outlined boxes, called cages, must combine using the given operation (in any order) to produce the target numbers in the top-left corners.

● Freebies: Fill in single-box cages with the number in the top-left corner. KenKen® is a registered trademark of Nextoy, LLC. ©2016 KenKen Puzzle LLC. All rights reserved. Dist. by Universal Uclick for UFS.


See page 20 for answers to today’s





20 May 9, 2017


school history made in Dealware Towson wins its first Colonial Athletic Association Championship Title MUHAMMAD WAHEED Staff Writer @MuhammadKWaheed

Towson won its first ever Colonial Athletic Association (CAA) Championship this weekend at Stuart & Suzanne Grant Stadium at the University of Delaware. “I don’t know if I’ve been able to find a word to describe how I feel, but I know that the team is also in awe of its performance,” Head Coach Mike Jackson said. “We had a lot of major challenges throughout the season, people really battled hard and fought for their teammates and that’s why we were able to come out with the overall win.” Sophomore Lauren Coleman became the first Towson athlete to win the shot put event with a school-record mark of 15.29-meters.

I don’t know if I’ve been able to find a word to describe how I feel, but I know the team is also in awe of its performance.


the ECAC Championships by placing sixth in the discus throw with a personal-best mark of 43.29-meters. Kelly won a bronze medal in the 400-meter dash with a time of 54.94, while Reid placed fourth with a 55.56 time. Both Kelly and Reid qualified for the ECAC Championships. Kelly won the 400-meter hurdles and qualified for the ECAC Championships with a time of 1:00.66. Senior Megan Knoblock qualified for the ECAC Championships by placing fifth in the 3,000-meter steeplechase with time of 10:46.28. Qualified athletes will compete in the 2017 ECAC Division I Outdoor Track and Field Championships in Princeton, New Jersey, from May 12-14. “We’ll look at who’s qualified and try to figure out our game plan,” Jackson said. “Three’s a lot of transition that happens between now and then. Today and tomorrow are huge assessment days for our team to see where we stand physically, but as always we’re going to give our very best and play to win and see if we can improve on our overall team’s performance from last year.”

Softball Saturday: Game One: College of Charleston 4, Towson 3. Game Two: Towson 10, College of Charleston 6. Friday: Towson 6, College of Charleston 5.

Baseball Sunday: JMU 7, Towson 6. Saturday: JMU 7, Towson 4. Friday: Towson 8, JMU 6.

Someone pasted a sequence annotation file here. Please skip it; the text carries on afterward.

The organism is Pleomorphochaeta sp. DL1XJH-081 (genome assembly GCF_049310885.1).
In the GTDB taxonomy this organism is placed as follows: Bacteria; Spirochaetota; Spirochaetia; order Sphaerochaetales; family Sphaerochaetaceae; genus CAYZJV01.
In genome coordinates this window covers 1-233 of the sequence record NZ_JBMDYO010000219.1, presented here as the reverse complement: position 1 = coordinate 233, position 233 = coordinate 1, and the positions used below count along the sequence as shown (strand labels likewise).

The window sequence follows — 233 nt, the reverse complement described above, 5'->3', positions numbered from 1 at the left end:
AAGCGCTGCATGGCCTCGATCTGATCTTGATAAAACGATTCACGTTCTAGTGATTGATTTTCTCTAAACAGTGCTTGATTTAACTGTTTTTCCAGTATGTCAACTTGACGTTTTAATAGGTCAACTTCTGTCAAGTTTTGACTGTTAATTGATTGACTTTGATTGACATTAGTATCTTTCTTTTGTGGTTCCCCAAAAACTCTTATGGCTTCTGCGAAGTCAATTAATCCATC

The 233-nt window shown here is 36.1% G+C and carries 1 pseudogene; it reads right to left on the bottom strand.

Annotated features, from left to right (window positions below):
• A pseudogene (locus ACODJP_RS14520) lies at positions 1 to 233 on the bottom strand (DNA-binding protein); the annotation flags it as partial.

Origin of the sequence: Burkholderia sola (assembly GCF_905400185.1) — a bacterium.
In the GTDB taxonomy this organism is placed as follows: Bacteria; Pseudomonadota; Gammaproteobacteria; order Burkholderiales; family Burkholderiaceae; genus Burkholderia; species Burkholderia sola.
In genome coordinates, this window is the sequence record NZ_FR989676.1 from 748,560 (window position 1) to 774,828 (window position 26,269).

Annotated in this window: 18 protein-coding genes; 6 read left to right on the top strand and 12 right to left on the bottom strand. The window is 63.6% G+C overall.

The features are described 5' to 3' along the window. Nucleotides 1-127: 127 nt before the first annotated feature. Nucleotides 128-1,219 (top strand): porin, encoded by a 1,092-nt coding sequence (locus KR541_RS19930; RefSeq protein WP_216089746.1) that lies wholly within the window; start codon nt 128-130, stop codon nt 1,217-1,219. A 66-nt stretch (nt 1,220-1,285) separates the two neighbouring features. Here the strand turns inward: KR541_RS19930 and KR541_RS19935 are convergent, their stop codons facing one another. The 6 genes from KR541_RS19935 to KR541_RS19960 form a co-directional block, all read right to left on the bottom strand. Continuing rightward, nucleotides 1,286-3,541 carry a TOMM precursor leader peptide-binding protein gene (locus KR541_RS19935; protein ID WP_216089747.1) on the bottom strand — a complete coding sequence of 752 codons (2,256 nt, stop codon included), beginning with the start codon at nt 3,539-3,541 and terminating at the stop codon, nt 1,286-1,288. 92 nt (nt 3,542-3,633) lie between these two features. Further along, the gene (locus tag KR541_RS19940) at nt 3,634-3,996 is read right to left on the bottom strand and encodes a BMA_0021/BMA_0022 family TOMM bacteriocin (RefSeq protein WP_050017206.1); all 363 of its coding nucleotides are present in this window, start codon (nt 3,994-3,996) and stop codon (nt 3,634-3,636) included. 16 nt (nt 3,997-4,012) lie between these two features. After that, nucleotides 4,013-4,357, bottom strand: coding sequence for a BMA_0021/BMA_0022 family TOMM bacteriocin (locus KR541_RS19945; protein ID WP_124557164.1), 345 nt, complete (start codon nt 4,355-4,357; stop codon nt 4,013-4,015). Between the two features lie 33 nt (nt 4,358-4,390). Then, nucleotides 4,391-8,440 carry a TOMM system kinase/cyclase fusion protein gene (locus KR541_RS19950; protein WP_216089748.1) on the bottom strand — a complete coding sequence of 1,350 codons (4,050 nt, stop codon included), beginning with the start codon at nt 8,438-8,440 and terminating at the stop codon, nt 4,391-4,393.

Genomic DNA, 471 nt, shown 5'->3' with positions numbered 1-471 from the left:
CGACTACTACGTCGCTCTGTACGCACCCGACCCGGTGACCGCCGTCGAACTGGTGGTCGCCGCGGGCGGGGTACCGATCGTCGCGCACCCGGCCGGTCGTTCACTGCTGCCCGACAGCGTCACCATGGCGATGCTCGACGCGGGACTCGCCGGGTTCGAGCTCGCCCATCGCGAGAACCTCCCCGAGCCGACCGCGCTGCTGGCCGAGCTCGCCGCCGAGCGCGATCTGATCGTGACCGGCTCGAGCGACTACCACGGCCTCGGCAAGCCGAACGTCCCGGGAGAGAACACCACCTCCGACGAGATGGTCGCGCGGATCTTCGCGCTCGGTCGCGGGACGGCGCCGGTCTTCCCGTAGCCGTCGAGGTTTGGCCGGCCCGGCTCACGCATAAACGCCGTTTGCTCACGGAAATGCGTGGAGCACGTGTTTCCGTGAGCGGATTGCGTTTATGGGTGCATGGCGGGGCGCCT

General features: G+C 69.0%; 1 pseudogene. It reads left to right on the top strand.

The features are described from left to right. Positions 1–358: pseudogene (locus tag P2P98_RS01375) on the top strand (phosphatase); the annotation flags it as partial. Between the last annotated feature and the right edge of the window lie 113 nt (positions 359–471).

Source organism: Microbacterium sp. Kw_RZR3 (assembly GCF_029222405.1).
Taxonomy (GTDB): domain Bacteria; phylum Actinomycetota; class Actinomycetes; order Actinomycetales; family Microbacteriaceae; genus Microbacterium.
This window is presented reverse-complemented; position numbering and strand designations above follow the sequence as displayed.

for Puzzles on page 19

● Each row and each column must

contain the numbers 1 through 4 (easy) or 1 through 6 (challenging) without repeating.

● The numbers within the heavily


outlined boxes, called cages, must combine using the given operation (in any order) to produce the target numbers in the top-left corners.

● Freebies: Fill in single-box cages with the number in the top-left corner. KenKen® is a registered trademark of Nextoy, LLC. ©2016 KenKen Puzzle LLC. All rights reserved. Dist. by Universal Uclick for UFS.

McLean, Reid and Freeland in the 4X400-meter relay and finished in fifth-place with an ECAC qualifying time of 3:48.29. Freeland finished with a time of 24.34 to win the 200-meter dash and qualify for the ECAC Championships. Freeland also won and qualified for the ECAC Championships in the 100-meter dash with a time of 11.89. Freeland won the same event in last year’s CAA Championships. “She pretty much put the team on her back this weekend,” Jackson said. “She was not going to be denied and there was not much I needed to say to her about being able to compete at a high level.” Sophomore Zhane Washington had a personal-best 11.85-meter mark in the triple jump to earn a bronze medal. Junior Taylor Weiss qualified for

“She’s super excited,” Jackson said. “I would say she is the most improved athlete on our team this year. Last year she did not score in the shot put, so she’s a huge part of our team. We’re proud of her efforts and her performance, but also excited for her.” Towson’s 4X100-meter relay team of freshman Jamila Brown, sophomore Jaina McLean, sophomore Liz Reid and senior Zanae Freeland won silver with a time of 46.28. They also qualified for the 2017 Eastern College Athletic Conference Outdoor Championships (ECAC). “The four by one we expected to get in the top two,” Jackson said. “We made some changes. We have a lot of options with our four by one so we got second this year. We were able to get a medal. Last year we did not medal.” Senior Megan Kelly joined

Courtesy of Towson University Athletics

The Towson track & field team poses with its first ever Colonial Athletic Association Championship Title.


May 9, 2017





22 May 9, 2017


One and done

Towson bounced in CAA semifinals, receive at-large bid in NCAA Tournament Cody Boteler/ The Towerlight

Sophomore attacker/midfielder Natalie Sulmonte takes a draw against Elon in the Colonial Athletic Association Championships semifinals game at Unitas Stadium (Above). Sophomore goalkeeper Angie Benson waits for the outbreak to occur at Unitas. Benson took the loss in net against Elon, allowing 10 goals and making 12 saves (Below).

KARUGA KOINANGE Assistant Sports Editor

Towson fell to Elon 10-9 in overtime of the Colonial Athletic Association (CAA) Tournament semifinals Friday night at Johnny Unitas Stadium, but received an at-large bid to the 2017 NCAA Tournament. The first half was a back and forth affair. The second seeded Tigers (12-6, 4-3 CAA) struck first on the third seeded Phoenix (13-5, 4-2 CAA) when junior midfielder Emily Gillingham rifled home a free position shot at 25:55. Elon scored three of the next four goals and took a 3-2 lead with 19:14 to go in the first half, but Towson tied it up down a man when First Team All-CAA sophomore attacker Natalie Sulmonte scored off a feed from senior attacker Samantha Brookhart at 12:35. Following Sulmonte’s goal, the Phoenix tallied the final three markers of the first half and took a 6-3 lead into the break.